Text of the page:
Here’s the short answer and the not-so-short answer.
On the way to school the other day, my kids and I were chatting about how much Amazon has changed the world. Strapped safely into the back seats of my beat-up minivan, my children were fascinated with my story of how I remembered how Amazon had started out as an obscure website that only sold books.
I told them how I used to sell back my old college textbooks on the website, typing in their IBSN numbers and holding my breath to hope that the books would be worth more than a couple dollars. (Spoiler: they were not.) In a world where I buy almost all of my household supplies, all of their school supplies, and so much of the minutiae of life (bobby pins that disappear all of the time, I’m looking at you), it’s hard for them to imagine a world without Amazon Prime.
With Amazon taking over the world, many authors have turned to the online platform as a way to sell their work, market their work, or even take control of their work. What’s interesting about Amazon is that some authors have actually been able to self-publish on the website after being rejected by traditional publishers, then go on to land huge book deals when their books turn out to be smashing successes after selling to fans. And on an opposite but similar vein, there are authors who are quietly “playing the system” on Amazon, recognizing what is selling and churning out book after book to make money by sheer volume alone. We hear about authors making all kinds of money on Amazon, but it can also feel like it’s a vast ocean and sending our book out to sea will simply not make a difference at all.
So, is it possible to make real money from Amazon Publishing?
The short answer is yes, absolutely.
And the long answer is, it’s probably not as easy as Amazon would like you to think. Like anything, making real money from Amazon involves three main components:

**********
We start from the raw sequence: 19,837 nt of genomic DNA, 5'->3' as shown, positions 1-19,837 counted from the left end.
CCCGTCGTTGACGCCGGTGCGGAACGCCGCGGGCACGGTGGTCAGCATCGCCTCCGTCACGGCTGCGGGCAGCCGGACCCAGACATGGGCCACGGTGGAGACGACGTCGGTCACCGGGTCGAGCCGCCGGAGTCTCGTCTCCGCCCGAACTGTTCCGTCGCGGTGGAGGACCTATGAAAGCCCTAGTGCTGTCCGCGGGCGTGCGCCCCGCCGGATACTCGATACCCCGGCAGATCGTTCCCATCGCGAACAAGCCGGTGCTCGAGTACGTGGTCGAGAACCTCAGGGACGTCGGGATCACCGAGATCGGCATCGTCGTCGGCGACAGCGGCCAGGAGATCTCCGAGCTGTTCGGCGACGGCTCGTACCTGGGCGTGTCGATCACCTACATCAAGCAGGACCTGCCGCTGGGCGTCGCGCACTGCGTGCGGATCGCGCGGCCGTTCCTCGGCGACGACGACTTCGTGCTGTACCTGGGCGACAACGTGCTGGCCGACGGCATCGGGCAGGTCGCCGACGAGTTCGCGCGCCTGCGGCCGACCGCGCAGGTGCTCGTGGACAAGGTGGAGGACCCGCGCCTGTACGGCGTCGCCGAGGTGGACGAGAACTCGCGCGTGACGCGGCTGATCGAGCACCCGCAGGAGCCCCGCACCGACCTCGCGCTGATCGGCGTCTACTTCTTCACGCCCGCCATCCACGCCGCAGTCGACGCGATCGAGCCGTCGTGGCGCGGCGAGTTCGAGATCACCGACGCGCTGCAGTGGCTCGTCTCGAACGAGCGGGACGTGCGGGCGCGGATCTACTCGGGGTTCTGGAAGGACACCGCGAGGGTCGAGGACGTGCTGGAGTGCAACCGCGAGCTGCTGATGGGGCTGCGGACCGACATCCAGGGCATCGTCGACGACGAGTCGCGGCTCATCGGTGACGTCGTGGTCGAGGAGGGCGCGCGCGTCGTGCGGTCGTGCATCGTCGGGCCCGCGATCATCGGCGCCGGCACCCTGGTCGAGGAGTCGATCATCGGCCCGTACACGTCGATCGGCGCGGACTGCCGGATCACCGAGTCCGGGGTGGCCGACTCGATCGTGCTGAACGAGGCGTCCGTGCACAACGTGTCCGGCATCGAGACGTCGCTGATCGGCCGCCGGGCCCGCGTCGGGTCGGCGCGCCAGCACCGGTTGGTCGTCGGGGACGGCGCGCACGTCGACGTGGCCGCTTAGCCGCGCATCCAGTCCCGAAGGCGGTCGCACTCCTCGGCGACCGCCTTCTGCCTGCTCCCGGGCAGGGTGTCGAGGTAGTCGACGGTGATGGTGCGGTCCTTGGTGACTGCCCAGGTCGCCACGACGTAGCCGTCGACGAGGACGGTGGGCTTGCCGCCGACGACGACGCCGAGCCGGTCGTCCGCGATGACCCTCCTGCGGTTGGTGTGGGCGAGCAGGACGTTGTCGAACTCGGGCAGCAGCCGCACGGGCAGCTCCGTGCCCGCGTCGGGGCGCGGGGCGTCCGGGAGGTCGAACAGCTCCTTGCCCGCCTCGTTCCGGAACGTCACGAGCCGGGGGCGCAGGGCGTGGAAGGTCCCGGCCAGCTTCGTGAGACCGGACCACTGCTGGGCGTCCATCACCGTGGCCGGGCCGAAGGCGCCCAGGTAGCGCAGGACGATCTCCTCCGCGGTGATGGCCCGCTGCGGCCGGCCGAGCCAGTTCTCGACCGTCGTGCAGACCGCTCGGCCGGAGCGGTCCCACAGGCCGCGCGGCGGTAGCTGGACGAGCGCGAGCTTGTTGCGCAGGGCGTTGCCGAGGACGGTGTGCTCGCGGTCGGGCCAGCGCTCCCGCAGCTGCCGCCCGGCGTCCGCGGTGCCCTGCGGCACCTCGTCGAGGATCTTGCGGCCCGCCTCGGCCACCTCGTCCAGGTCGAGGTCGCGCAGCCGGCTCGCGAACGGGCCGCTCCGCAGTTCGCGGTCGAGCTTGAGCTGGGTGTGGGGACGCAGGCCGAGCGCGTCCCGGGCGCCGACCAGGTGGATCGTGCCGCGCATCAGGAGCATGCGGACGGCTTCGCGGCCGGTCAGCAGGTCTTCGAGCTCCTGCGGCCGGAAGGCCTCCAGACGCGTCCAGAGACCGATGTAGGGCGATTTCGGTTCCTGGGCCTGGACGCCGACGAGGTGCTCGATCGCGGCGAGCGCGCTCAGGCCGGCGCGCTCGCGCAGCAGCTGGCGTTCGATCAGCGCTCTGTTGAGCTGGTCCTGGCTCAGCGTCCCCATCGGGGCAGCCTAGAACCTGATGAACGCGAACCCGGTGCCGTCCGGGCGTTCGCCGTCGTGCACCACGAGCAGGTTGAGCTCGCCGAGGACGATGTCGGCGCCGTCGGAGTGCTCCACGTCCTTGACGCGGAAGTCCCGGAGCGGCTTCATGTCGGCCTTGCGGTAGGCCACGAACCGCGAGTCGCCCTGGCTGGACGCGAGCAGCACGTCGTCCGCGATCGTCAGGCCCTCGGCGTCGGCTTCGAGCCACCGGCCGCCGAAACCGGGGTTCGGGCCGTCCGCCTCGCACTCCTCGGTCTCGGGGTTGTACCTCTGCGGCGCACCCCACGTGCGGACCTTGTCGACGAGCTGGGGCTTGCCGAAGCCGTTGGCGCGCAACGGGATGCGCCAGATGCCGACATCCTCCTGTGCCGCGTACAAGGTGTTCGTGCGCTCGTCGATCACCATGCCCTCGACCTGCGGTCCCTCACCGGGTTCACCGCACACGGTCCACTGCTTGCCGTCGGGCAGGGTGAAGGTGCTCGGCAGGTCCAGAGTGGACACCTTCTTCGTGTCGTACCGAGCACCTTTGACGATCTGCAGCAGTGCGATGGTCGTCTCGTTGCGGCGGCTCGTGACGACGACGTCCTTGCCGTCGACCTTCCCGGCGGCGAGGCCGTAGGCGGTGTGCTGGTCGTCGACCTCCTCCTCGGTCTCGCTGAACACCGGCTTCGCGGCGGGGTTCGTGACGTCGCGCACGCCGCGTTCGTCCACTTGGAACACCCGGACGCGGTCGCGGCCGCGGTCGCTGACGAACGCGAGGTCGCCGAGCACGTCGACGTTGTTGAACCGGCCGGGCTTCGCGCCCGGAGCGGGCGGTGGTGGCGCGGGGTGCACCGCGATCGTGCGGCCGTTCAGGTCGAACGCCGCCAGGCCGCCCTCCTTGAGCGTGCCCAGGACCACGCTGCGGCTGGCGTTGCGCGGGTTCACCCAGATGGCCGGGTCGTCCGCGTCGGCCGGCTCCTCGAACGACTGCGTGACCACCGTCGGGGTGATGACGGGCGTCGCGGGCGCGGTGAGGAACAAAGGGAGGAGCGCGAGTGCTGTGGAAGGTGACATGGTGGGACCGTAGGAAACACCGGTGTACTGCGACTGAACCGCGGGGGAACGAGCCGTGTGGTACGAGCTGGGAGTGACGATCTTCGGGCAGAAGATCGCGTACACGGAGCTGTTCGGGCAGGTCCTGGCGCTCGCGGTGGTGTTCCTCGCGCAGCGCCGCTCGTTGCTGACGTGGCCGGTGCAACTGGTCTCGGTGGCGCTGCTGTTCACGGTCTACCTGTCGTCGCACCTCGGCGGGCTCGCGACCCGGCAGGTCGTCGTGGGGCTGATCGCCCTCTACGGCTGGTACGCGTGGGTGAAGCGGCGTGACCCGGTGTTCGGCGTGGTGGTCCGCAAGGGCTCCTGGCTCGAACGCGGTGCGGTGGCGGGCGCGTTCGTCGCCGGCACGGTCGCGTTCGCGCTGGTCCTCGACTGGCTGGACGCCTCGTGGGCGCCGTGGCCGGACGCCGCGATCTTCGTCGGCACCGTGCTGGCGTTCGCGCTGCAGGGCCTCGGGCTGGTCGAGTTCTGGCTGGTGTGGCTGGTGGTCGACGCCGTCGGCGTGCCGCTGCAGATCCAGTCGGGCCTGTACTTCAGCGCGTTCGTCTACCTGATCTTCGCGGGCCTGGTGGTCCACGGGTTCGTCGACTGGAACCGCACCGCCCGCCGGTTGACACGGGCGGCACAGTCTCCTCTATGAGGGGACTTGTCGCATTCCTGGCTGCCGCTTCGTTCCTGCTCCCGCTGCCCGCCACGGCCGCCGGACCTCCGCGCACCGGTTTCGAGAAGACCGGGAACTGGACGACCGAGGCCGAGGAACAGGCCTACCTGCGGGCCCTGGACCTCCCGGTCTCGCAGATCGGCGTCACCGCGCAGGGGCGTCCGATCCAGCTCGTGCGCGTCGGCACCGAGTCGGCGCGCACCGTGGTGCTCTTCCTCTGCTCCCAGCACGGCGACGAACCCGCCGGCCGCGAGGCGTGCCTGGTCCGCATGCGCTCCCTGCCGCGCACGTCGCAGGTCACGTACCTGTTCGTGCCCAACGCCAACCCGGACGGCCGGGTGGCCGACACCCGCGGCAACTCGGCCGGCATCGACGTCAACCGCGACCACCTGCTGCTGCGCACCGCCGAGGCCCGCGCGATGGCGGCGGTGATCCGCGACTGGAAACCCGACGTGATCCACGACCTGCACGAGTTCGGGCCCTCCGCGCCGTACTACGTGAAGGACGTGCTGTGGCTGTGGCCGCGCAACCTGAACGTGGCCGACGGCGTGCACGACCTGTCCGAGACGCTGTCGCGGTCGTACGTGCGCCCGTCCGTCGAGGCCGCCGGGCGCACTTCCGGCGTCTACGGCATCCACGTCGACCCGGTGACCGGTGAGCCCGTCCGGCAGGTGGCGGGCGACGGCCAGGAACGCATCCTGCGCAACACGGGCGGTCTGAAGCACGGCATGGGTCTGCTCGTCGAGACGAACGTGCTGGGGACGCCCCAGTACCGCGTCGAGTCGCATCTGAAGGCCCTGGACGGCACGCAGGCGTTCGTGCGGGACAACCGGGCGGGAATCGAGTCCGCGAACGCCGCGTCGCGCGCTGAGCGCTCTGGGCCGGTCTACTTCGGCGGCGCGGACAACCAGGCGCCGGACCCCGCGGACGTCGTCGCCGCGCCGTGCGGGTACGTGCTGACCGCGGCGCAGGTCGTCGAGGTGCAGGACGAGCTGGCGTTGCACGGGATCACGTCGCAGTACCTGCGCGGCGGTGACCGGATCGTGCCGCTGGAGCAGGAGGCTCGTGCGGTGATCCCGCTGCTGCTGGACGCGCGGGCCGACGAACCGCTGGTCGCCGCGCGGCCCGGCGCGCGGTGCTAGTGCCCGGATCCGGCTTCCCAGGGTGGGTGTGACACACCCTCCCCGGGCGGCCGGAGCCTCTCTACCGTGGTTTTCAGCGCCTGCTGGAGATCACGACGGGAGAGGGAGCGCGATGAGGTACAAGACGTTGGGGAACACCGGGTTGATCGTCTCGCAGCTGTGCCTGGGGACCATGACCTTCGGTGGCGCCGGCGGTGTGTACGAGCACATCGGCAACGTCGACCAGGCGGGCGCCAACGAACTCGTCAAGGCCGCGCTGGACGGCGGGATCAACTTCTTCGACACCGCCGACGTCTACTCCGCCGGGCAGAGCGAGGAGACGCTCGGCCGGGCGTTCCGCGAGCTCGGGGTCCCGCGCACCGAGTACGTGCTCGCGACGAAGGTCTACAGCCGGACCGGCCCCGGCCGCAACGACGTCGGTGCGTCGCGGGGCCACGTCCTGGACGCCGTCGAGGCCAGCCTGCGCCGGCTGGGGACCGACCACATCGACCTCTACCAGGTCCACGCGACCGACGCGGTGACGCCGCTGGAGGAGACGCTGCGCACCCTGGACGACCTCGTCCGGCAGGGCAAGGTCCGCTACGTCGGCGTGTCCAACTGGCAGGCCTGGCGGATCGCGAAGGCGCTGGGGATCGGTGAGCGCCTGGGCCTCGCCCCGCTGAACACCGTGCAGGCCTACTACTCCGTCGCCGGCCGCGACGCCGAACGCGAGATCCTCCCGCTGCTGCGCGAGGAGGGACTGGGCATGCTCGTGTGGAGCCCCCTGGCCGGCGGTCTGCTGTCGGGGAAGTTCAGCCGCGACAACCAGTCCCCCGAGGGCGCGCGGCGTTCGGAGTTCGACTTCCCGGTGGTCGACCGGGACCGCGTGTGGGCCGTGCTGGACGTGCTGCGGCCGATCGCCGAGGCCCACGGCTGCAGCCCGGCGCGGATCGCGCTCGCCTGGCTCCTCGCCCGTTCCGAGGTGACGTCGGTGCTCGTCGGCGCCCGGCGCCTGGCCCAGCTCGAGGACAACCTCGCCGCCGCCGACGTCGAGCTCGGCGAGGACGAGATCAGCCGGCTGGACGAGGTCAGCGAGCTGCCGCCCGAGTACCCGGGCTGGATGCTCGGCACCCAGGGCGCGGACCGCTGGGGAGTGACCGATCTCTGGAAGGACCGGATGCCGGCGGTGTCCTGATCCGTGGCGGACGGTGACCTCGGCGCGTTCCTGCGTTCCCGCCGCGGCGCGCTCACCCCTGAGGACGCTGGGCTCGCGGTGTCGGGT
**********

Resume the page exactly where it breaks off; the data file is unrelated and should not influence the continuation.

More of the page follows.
1. Timing in the marketplace
Will you make money penning a 50 Shades of Gray novel or a vampire right now? Er, probably not. That market has been saturated. Knowing what is selling right now is key. There are many ways you can search what is selling well on Amazon, from using their built-in search tools to simply perusing the best-selling categories and books in those categories.
Speaking of the marketplace, knowing how to market yourself is also crucial to making money on Amazon. You can’t rely on Amazon to be your sole platform; instead, you should build up a social media presence, have a website and email list, and market your work through ads, videos, or events.
It is also helpful if you can choose to publish in a category that is narrower instead of simply trying to appeal to the masses. For example, it might be easier to sell your non-fiction guide on breeding dogs than publish a sci-fi novel. For Amazon, adding keywords and narrowing your focus can actually help you sell more books, providing that people are looking for the type of content you are writing. And let’s face it, erotica will always sell, so don’t automatically rule that out if your only goal is to earn money on Amazon, that’s all I’m saying.
How hard is it to publish on Amazon?
Fortunately, for this one, I can tell you the answer from first-hand experience. I have self-published two books on Amazon now and the entire process was incredibly easy. So easy, in fact, I was surprised at how quickly I did it. All I did was make a cover—I used PicMonkey, an online photo editing program, to put some words and graphics on an image I had, converted my Word document book into a PDF file, then uploaded both to the KDP, the Kindle Direct Publishing portal website. It took minutes and Amazon approved and published my book that same day.
Now, that being said, I have made … drumroll, please … approximately $20 from my book sales on Amazon, so I am definitely not rolling knee-deep in cash. However, I am a big believer, especially when it comes to writing, that sometimes, you learn best by doing. So many of us are afraid to put our work out into the world and so many of us procrastinate by drafting and editing and revising and our work never makes its way past our computers. I knew that self-publishing, like any aspect of writing, was a skill that can be cultivated, and I decided to give it a shot.
I am definitely proof that throwing a book on Amazon and doing nothing after that won’t get you very far, but if you have the ability to write quickly, are interested in controlling your own work, and aren’t afraid to dive into learning some new skills in a digital publishing platform, Amazon might just be a lucrative route for you to explore.
Chaunie Brusie is a labor and delivery nurse turned writer. She lives in Michigan with her husband, four young kids, and a flock of chickens. Find her at chauniebrusie.com.